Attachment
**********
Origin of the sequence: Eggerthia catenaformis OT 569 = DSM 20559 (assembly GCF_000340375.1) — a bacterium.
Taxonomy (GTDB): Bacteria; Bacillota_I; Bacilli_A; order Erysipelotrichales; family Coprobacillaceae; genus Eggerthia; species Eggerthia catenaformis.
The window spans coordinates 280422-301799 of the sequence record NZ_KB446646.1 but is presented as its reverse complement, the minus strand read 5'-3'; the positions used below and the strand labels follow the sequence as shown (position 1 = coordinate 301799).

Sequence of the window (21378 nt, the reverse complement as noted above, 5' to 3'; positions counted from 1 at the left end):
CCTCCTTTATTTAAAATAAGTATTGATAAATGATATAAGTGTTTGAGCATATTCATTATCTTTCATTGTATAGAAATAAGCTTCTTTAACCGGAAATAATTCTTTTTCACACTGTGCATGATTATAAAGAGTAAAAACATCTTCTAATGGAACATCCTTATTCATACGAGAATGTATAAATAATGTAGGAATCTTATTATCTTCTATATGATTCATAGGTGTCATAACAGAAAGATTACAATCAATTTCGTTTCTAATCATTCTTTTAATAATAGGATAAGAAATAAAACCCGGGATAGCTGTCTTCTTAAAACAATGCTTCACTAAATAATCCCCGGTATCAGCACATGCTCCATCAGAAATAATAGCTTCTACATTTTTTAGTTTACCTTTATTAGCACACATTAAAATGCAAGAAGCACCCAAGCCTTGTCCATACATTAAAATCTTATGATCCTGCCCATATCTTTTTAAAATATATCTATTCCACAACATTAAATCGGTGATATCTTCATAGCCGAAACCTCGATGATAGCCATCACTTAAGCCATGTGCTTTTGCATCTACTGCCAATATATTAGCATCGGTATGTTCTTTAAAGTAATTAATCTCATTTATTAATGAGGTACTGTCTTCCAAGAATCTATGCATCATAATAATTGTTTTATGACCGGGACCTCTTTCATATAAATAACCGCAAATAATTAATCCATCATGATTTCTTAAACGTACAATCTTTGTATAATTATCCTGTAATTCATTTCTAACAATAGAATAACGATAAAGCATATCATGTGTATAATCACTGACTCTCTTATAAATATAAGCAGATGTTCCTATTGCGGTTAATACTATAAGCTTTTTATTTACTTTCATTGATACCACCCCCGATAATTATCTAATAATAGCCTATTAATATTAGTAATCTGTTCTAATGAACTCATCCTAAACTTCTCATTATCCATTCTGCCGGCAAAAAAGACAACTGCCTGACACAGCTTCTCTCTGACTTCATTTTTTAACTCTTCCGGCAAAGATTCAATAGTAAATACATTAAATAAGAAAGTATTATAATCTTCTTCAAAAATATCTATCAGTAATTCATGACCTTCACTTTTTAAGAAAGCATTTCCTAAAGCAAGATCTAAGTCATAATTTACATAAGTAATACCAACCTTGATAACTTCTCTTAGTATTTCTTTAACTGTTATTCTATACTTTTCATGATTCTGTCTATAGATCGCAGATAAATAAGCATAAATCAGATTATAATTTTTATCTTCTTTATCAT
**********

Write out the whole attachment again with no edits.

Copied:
Origin of the sequence: Eggerthia catenaformis OT 569 = DSM 20559 (assembly GCF_000340375.1) — a bacterium.
Taxonomy (GTDB): Bacteria; Bacillota_I; Bacilli_A; order Erysipelotrichales; family Coprobacillaceae; genus Eggerthia; species Eggerthia catenaformis.
The window spans coordinates 280422-301799 of the sequence record NZ_KB446646.1 but is presented as its reverse complement, the minus strand read 5'-3'; the positions used below and the strand labels follow the sequence as shown (position 1 = coordinate 301799).

Sequence of the window (21378 nt, the reverse complement as noted above, 5' to 3'; positions counted from 1 at the left end):
CCTCCTTTATTTAAAATAAGTATTGATAAATGATATAAGTGTTTGAGCATATTCATTATCTTTCATTGTATAGAAATAAGCTTCTTTAACCGGAAATAATTCTTTTTCACACTGTGCATGATTATAAAGAGTAAAAACATCTTCTAATGGAACATCCTTATTCATACGAGAATGTATAAATAATGTAGGAATCTTATTATCTTCTATATGATTCATAGGTGTCATAACAGAAAGATTACAATCAATTTCGTTTCTAATCATTCTTTTAATAATAGGATAAGAAATAAAACCCGGGATAGCTGTCTTCTTAAAACAATGCTTCACTAAATAATCCCCGGTATCAGCACATGCTCCATCAGAAATAATAGCTTCTACATTTTTTAGTTTACCTTTATTAGCACACATTAAAATGCAAGAAGCACCCAAGCCTTGTCCATACATTAAAATCTTATGATCCTGCCCATATCTTTTTAAAATATATCTATTCCACAACATTAAATCGGTGATATCTTCATAGCCGAAACCTCGATGATAGCCATCACTTAAGCCATGTGCTTTTGCATCTACTGCCAATATATTAGCATCGGTATGTTCTTTAAAGTAATTAATCTCATTTATTAATGAGGTACTGTCTTCCAAGAATCTATGCATCATAATAATTGTTTTATGACCGGGACCTCTTTCATATAAATAACCGCAAATAATTAATCCATCATGATTTCTTAAACGTACAATCTTTGTATAATTATCCTGTAATTCATTTCTAACAATAGAATAACGATAAAGCATATCATGTGTATAATCACTGACTCTCTTATAAATATAAGCAGATGTTCCTATTGCGGTTAATACTATAAGCTTTTTATTTACTTTCATTGATACCACCCCCGATAATTATCTAATAATAGCCTATTAATATTAGTAATCTGTTCTAATGAACTCATCCTAAACTTCTCATTATCCATTCTGCCGGCAAAAAAGACAACTGCCTGACACAGCTTCTCTCTGACTTCATTTTTTAACTCTTCCGGCAAAGATTCAATAGTAAATACATTAAATAAGAAAGTATTATAATCTTCTTCAAAAATATCTATCAGTAATTCATGACCTTCACTTTTTAAGAAAGCATTTCCTAAAGCAAGATCTAAGTCATAATTTACATAAGTAATACCAACCTTGATAACTTCTCTTAGTATTTCTTTAACTGTTATTCTATACTTTTCATGATTCTGTCTATAGATCGCAGATAAATAAGCATAAATCAGATTATAATTTTTATCTTCTTTATCAT